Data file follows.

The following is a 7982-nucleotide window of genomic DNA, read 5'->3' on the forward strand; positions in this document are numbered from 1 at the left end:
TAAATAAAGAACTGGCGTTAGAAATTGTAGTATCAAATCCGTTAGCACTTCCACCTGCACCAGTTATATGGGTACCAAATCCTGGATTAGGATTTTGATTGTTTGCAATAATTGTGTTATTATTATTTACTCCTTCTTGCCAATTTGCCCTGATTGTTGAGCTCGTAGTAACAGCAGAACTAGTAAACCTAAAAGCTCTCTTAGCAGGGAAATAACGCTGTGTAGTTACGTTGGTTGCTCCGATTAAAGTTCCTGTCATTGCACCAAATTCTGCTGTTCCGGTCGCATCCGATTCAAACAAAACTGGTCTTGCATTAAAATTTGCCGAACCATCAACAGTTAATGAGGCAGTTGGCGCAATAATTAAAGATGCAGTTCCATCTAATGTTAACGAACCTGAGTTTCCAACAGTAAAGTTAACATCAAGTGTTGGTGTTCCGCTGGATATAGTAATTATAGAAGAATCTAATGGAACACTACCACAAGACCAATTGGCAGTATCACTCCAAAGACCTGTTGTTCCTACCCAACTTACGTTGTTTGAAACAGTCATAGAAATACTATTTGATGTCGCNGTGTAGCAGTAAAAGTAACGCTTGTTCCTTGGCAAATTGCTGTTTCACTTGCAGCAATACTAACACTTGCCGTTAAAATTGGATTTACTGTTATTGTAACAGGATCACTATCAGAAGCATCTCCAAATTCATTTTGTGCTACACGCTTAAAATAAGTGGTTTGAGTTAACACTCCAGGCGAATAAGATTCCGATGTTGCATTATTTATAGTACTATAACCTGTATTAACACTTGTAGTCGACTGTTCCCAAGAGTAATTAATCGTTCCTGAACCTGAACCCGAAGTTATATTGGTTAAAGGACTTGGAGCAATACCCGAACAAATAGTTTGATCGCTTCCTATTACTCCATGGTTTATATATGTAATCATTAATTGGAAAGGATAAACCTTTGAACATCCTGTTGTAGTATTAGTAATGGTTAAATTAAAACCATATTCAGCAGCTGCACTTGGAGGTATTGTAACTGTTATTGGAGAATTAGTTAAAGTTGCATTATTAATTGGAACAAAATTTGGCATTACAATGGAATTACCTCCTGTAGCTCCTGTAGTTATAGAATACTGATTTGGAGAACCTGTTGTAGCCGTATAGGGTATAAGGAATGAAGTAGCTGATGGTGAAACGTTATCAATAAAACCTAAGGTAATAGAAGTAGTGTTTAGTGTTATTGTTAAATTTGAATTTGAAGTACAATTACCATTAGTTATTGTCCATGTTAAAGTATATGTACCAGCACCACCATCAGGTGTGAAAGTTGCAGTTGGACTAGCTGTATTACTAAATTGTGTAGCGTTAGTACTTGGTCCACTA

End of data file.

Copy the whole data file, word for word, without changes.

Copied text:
The following is a 7982-nucleotide window of genomic DNA, read 5'->3' on the forward strand; positions in this document are numbered from 1 at the left end:
TAAATAAAGAACTGGCGTTAGAAATTGTAGTATCAAATCCGTTAGCACTTCCACCTGCACCAGTTATATGGGTACCAAATCCTGGATTAGGATTTTGATTGTTTGCAATAATTGTGTTATTATTATTTACTCCTTCTTGCCAATTTGCCCTGATTGTTGAGCTCGTAGTAACAGCAGAACTAGTAAACCTAAAAGCTCTCTTAGCAGGGAAATAACGCTGTGTAGTTACGTTGGTTGCTCCGATTAAAGTTCCTGTCATTGCACCAAATTCTGCTGTTCCGGTCGCATCCGATTCAAACAAAACTGGTCTTGCATTAAAATTTGCCGAACCATCAACAGTTAATGAGGCAGTTGGCGCAATAATTAAAGATGCAGTTCCATCTAATGTTAACGAACCTGAGTTTCCAACAGTAAAGTTAACATCAAGTGTTGGTGTTCCGCTGGATATAGTAATTATAGAAGAATCTAATGGAACACTACCACAAGACCAATTGGCAGTATCACTCCAAAGACCTGTTGTTCCTACCCAACTTACGTTGTTTGAAACAGTCATAGAAATACTATTTGATGTCGCNGTGTAGCAGTAAAAGTAACGCTTGTTCCTTGGCAAATTGCTGTTTCACTTGCAGCAATACTAACACTTGCCGTTAAAATTGGATTTACTGTTATTGTAACAGGATCACTATCAGAAGCATCTCCAAATTCATTTTGTGCTACACGCTTAAAATAAGTGGTTTGAGTTAACACTCCAGGCGAATAAGATTCCGATGTTGCATTATTTATAGTACTATAACCTGTATTAACACTTGTAGTCGACTGTTCCCAAGAGTAATTAATCGTTCCTGAACCTGAACCCGAAGTTATATTGGTTAAAGGACTTGGAGCAATACCCGAACAAATAGTTTGATCGCTTCCTATTACTCCATGGTTTATATATGTAATCATTAATTGGAAAGGATAAACCTTTGAACATCCTGTTGTAGTATTAGTAATGGTTAAATTAAAACCATATTCAGCAGCTGCACTTGGAGGTATTGTAACTGTTATTGGAGAATTAGTTAAAGTTGCATTATTAATTGGAACAAAATTTGGCATTACAATGGAATTACCTCCTGTAGCTCCTGTAGTTATAGAATACTGATTTGGAGAACCTGTTGTAGCCGTATAGGGTATAAGGAATGAAGTAGCTGATGGTGAAACGTTATCAATAAAACCTAAGGTAATAGAAGTAGTGTTTAGTGTTATTGTTAAATTTGAATTTGAAGTACAATTACCATTAGTTATTGTCCATGTTAAAGTATATGTACCAGCACCACCATCAGGTGTGAAAGTTGCAGTTGGACTAGCTGTATTACTAAATTGTGTAGCGTTAGTACTTGGTCCACTA